Just as the complaint, the answer is filed with the proper court and is served on the plaintiff. In the answer, the defendant will either admit or deny the allegations against him/her. If the defendant admits to the allegations on the complaint a judgment will be entered in the court against the defendant. If the defendant denies all or any allegations against him/her on the complaint the case will proceed. If the defendant does not reply to the complaint in predetermined period, a default judgment will be entered against the defendant into the system. This judgment will assume the defendants liability and order the defendant to pay any damages. Furthermore, the answer on the complaint can contain affirmative defenses such as self-defense.
If the defendant answering the complaint believes he/she has been injured by the plaintiff, he/she can file a cross-complaint against the plaintiff in addition to the answer. By filing a cross complaint, the defendant who is now called the cross-complainant, sues the plaintiff who is now the cross-defendant for damages or other remedies. If the defendant files a cross-complaint against the plaintiff the plaintiff must file a reply or answer to the cross-complaint. The reply given by the cross-defendant can also include affirmative defenses and must be to the original defendant through the court.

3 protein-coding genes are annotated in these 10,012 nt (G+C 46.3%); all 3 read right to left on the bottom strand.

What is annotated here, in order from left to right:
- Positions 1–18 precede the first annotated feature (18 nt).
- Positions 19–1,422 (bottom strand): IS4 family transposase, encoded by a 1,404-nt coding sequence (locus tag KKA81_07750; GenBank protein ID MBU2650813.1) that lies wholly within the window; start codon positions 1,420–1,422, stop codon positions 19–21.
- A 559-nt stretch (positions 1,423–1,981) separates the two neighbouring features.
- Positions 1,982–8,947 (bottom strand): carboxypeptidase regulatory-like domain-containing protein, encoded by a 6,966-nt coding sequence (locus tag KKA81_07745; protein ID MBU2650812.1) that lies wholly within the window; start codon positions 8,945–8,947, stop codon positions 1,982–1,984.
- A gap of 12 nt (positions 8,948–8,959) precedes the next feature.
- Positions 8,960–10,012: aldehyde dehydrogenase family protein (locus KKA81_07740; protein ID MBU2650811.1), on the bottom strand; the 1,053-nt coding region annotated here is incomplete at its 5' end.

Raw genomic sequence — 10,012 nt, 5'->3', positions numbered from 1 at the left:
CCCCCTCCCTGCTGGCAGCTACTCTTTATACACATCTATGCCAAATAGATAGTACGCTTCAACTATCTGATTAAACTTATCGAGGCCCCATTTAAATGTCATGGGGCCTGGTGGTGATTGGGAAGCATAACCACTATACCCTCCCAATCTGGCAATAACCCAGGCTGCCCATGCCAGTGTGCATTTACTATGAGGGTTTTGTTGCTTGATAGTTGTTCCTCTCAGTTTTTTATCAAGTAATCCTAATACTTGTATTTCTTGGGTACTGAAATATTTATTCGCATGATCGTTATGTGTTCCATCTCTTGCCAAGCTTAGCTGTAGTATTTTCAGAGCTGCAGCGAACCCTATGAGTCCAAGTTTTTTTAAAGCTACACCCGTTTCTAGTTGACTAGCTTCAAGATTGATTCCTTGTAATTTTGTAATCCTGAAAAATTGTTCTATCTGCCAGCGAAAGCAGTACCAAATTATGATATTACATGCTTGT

In many civil litigation cases, more than one person may have interest in the lawsuit. If this is the case, these persons may intervene and become parties to an existing lawsuit. In some instances there may be several separate lawsuits concerning a similar situation against one defendant. In this case the court will consolidate the cases into one case if it would not cause undue prejudice to the parties. An example of a case which a court may consolidate would be a commercial airplane crash which results in several injuries or deaths. In this case the court would consolidate View More »